As the London May Day demonstrators assembled outside Marx House, Clerkenwell Green, for the march to Trafalgar Square, the colourful proliferation of banners representing a wide range of organisations, together with the much higher trade union turn-out than in recent years, meant that one began to see what a great day of celebration this important day in the socialist calendar could be.
On this day, millions across the world have taken to the streets ever since 1889, when the first congress of the Second International declared 1 May as International Workers’ Day. This day was initially chosen to honour the American workers’ triumphant strike for the eight-hour day on 1 May 1886 and as a homage to those gunned down by the Chicago police as well as their leaders – Albert Parsons, August Spiers, Adolph Fischer, George Engel, Michael Schwab, Samuel Fielden and Louis Lingg – who were condemned to death for their leadership of the strike and declared “guilty of murder” (policemen also died when they attacked the assembled protesters in Haymarket Square). One hundred and twenty years later, the echo of Spiers’ words from the gallows must continue to remind us of our strength: “There will be a time when our silence will be more powerful than the voices you strangle today.”
The strength and power of the working-class movement has been demonstrated all over the globe ever since. May Day has become an occasion when we celebrate our achievements, express international solidarity and reaffirm that socialism is the way forward for humanity. With the establishment of socialism in the USSR and its historic victory over Nazi fascism, millions of toiling people have been inspired to fight for a better life.
From the storming of the Winter Palace in 1917 to the victorious end of the anti-fascist war, when the red flag was raised on the Reichstag in Berlin in 1945, the flying of the red flag with its hammer and sickle has been indelibly linked to the achievements of our movement and is a symbol of progressive humanity. Whereas internationally, from east to west, from Asia to South America, red flags have dominated May Day, in the imperialist heartlands, far fewer are seen, as our historic day has been hijacked as a ‘spring holiday’ and drained of all revolutionary fervour by the dominance of the social-democratic leadership. It is time that socialists in Britain reclaimed the day, increased our symbolic use of the hammer and sickle, proudly declared our communist ideals and explained that communism is still the only way forward for humanity.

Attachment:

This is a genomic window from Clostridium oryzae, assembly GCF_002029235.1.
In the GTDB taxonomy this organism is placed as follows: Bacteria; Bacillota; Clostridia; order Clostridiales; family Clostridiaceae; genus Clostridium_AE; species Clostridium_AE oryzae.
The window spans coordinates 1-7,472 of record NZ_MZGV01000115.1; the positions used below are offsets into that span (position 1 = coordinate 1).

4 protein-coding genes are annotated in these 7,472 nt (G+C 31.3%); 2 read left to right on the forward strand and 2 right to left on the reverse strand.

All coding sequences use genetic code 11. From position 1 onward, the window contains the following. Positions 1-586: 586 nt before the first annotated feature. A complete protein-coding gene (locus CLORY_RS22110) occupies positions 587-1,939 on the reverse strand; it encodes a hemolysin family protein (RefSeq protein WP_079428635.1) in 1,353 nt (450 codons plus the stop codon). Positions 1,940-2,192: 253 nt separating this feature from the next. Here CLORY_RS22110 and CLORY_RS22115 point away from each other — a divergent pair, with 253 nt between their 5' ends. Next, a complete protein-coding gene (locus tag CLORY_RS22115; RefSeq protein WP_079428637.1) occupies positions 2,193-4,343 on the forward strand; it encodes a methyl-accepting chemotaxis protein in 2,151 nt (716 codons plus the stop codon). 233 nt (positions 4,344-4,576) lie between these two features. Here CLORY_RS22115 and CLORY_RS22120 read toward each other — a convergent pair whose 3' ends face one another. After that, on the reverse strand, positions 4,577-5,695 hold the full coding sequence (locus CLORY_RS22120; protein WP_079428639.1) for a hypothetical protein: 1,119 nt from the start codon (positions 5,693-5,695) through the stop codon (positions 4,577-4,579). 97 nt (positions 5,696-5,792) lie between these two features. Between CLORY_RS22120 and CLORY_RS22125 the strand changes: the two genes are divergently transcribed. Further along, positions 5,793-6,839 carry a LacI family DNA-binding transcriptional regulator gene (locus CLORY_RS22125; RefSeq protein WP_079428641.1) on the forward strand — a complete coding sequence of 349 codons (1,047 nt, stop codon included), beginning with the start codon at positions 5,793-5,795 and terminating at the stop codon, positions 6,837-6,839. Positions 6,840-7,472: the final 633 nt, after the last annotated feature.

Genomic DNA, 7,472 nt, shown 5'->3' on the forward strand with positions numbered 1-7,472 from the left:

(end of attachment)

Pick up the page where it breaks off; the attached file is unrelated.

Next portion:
The Soviet Union, under the leadership of comrade Stalin and the Communist Party, fought the Nazi imperialists almost single-handedly, with 90 percent of the Hitler army marauding on its soil for four years. It played by far the greatest role in the Nazis’ defeat, which was a tribute to its socialist economy – its programme of industrialisation and collectivisation – that provided it with the wherewithal to defeat the Nazi war machine against which the heavily armed bourgeoisies of various western European countries, such as France and Holland, were unable to hold out for longer than a few weeks – if that. Since its socialist economy was built in a period of a mere 10 years, transforming the Soviet Union from a backwater into a superpower in that short time, the Soviet Union’s defeat of such an industrially advanced country as Germany is proof that socialism, in unleashing to the full the productive powers of the masses of working people, sets free a truly extraordinary and mighty indefeasible force. We can infer that after capitalism’s final defeat, the energy of the liberated masses, devoting itself 100 percent to the exponential improvement of their wellbeing, will unimaginably transform social existence – banishing forever poverty, ignorance and war.
The Soviet Union was a bastion of peace and justice, and the world has been suffering in an unprecedented manner from the unbridled aggression of western imperialism ever since she collapsed.
Let us resolve to build a working-class movement that will make May Day celebrations take up the challenge that Lenin put to Russian workers in 1896: “It is high time for us … to break the chains with which the capitalists and the government have bound us in order to keep us in subjection… [and] … to join the struggle of our brothers, the workers in other lands, to stand with them under a common flag upon which is inscribed: Workers of the World, Unite!” (Union of Struggle for the Emancipation of the Working Class, 19 April 1896)
Long live the Great October Socialist Revolution!
Long live May Day!
Workers of the world, unite!